Calls to impose harsh prison sentences for verbal crimen injuria are often premised on the need to deter such behaviour.
Whether the sins of our past stay with us forever has become a pertinent question of our time. A philosopher argues we don't need to carry our past burdens – although there are some moral conditions.
From cannibalism to carbolic smoke balls, these are some of the fascinating cases that have made the law of England and Wales what it is today.
A historian reminds us that protests in prisons are often followed by retaliation.
The Verdins principles affect the way offenders with mental health problems are sentenced in a court of law.
The support for the key values that pervade the discourse about social justice is overall very strong but it may be surprising that democracy and solidarity receive less support among respondents.
Mental health courts work to reduce reoffending, enhance public safety and improve the well-being of individuals with mental illness.
New plans will speed students through an intensive training course, that will see them working cases in 12 weeks.
In many legal jurisdictions of the world, including Australia, an offender’s remorse is a mitigating factor at sentencing. And yet how judges evaluate such expressions is unclear.
Remorse is a vital, but often overlooked and underused aspect of justice, for both the victim and the offender.
The women who called for an inquiry into the actions of undercover police have since walked out of proceedings they see as unjust.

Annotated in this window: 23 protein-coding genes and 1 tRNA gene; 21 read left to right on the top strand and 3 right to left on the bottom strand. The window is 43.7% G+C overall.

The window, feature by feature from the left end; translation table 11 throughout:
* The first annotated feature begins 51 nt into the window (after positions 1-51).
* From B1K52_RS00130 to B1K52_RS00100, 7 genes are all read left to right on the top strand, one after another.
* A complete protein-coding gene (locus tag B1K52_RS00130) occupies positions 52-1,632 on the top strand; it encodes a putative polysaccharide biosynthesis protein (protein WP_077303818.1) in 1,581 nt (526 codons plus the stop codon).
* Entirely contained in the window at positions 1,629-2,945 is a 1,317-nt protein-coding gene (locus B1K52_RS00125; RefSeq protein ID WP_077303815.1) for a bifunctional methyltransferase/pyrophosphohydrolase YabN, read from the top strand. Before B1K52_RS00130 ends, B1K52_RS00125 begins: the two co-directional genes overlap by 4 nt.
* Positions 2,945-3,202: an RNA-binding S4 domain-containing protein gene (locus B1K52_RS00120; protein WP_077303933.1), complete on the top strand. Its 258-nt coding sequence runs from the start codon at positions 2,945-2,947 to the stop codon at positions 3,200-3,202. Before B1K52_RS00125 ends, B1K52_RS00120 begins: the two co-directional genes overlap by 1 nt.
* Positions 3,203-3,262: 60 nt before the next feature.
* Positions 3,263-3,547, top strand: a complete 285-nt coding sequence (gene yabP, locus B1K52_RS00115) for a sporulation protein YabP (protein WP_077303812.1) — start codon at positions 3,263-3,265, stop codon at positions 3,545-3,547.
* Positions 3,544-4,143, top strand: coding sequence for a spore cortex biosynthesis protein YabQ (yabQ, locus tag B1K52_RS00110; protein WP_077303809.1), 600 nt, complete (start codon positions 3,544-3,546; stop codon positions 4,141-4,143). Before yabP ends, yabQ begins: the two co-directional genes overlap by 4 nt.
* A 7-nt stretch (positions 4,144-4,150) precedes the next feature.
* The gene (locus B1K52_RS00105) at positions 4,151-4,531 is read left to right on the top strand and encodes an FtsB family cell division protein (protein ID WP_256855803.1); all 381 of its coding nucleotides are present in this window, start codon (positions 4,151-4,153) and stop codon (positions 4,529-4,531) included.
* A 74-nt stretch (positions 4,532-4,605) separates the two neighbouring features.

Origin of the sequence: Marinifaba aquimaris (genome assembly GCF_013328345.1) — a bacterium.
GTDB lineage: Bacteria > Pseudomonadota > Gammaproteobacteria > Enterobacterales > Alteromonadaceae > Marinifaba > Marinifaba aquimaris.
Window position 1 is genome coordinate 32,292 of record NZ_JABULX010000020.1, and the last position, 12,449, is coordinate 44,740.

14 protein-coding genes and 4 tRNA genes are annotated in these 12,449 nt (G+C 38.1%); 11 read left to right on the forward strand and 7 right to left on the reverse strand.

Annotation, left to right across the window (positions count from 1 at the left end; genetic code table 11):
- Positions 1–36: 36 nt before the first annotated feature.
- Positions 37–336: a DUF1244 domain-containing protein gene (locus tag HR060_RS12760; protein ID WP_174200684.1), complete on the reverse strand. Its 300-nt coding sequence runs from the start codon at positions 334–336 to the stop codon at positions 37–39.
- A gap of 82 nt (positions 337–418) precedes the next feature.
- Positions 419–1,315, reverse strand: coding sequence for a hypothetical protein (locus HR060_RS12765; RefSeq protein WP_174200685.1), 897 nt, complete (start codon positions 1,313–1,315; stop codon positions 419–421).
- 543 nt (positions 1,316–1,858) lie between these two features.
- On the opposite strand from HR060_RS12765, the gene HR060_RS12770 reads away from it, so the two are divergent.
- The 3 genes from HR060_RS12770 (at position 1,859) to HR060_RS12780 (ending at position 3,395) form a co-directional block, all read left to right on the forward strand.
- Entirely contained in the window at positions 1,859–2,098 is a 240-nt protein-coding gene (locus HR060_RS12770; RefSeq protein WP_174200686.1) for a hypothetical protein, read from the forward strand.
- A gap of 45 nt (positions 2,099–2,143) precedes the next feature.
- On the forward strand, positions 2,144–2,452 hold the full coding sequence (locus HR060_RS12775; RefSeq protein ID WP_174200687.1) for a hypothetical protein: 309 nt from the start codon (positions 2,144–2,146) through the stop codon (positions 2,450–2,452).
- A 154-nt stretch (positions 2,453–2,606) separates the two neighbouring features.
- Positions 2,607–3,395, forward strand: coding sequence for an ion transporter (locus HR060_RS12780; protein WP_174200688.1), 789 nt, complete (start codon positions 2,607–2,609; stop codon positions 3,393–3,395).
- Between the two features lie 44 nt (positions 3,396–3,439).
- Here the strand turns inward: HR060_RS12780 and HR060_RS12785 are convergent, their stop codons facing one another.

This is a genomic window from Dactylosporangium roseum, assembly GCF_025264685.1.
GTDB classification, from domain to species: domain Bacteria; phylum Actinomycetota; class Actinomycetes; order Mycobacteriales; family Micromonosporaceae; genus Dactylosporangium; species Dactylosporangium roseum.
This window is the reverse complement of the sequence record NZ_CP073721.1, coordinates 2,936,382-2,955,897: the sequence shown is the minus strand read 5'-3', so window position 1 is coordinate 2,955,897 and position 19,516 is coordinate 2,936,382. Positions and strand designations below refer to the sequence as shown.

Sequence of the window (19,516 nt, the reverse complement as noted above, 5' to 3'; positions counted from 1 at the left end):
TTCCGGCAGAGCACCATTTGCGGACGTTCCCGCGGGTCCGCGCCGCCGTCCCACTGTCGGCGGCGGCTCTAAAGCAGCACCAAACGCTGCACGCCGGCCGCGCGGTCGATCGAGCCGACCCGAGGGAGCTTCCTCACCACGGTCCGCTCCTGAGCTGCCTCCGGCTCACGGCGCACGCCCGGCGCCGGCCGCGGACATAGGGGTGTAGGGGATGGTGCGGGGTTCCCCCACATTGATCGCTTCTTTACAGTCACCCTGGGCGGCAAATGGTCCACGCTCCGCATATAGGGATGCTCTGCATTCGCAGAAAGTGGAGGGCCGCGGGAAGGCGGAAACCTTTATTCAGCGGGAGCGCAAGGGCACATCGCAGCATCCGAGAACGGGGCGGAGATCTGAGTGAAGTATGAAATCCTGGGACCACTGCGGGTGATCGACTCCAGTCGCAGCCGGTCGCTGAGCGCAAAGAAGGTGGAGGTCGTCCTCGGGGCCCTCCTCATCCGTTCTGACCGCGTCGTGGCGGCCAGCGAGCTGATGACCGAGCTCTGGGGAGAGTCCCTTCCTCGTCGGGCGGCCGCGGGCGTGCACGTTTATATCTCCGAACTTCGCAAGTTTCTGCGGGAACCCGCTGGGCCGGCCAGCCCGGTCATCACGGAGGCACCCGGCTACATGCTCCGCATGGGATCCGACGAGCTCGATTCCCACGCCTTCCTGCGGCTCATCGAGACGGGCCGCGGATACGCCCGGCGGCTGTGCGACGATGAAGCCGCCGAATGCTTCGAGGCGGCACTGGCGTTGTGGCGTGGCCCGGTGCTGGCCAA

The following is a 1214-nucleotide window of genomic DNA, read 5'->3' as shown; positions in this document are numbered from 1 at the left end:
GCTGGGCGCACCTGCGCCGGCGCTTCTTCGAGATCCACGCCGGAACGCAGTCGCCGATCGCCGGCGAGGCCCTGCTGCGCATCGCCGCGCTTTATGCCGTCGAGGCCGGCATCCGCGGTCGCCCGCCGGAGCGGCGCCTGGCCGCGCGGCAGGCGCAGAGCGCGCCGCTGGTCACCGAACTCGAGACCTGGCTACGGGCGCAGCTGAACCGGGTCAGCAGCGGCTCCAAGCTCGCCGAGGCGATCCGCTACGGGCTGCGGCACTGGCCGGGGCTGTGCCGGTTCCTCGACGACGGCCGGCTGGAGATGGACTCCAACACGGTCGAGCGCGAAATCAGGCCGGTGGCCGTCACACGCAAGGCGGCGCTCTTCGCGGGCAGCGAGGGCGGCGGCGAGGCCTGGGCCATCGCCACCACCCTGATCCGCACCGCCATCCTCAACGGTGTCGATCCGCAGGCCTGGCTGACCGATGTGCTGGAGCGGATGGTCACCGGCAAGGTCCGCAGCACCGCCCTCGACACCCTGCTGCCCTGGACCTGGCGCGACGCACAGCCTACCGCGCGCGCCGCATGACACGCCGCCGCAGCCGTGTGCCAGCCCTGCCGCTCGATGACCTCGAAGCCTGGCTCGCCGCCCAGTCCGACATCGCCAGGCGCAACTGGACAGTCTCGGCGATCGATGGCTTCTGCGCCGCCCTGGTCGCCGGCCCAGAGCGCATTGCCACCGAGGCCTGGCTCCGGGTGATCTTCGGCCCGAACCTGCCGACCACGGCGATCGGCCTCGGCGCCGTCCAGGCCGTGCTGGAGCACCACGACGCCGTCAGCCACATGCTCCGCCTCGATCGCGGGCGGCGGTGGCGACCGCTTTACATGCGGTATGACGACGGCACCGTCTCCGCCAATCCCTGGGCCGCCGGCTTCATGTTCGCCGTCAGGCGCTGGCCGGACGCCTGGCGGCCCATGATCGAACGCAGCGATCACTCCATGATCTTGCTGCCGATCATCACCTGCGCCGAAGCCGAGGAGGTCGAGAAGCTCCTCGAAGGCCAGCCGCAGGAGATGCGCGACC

Big data and algorithmic applications could transform how our legal institutions work, but the digital revolution must keep the needs of judges, attorneys and especially citizens at its heart.
The accounts of survivors of Pol Pot's Khmer Rouge show how they were able to find justice and healing by breaking their silence and speaking on behalf of those who were killed.
Remembrance days and memorials provide people the opportunity to share stories with a community. An expert explains how that can make a difference.
Government and judicial interventions into the decisions of parole boards display a progressive loss of faith in these independent bodies.
What kind of a country is Canada? One which truly welcomes and respects immigrants and their lives and safety? Or one which just says it does but brutally detains and deports them?
George Pell's current committal hearing engages the principle of 'open justice' and some of its most important exceptions.
Implementing the Don Dale royal commission's recommendations will test the capacity to redress the 'systemic and shocking failures' it identified.
Critics say that #MeToo has turned the legal principle of innocent until proven guilty on its head, but such comments privilege the rights of perpetrators over justice for victims.
In the acquittal of Gerald Stanley we must remember how one-sided systematic remembering in Canada has been. We must remember how Canadian-state law created the myth of the homesteader as Wheat King.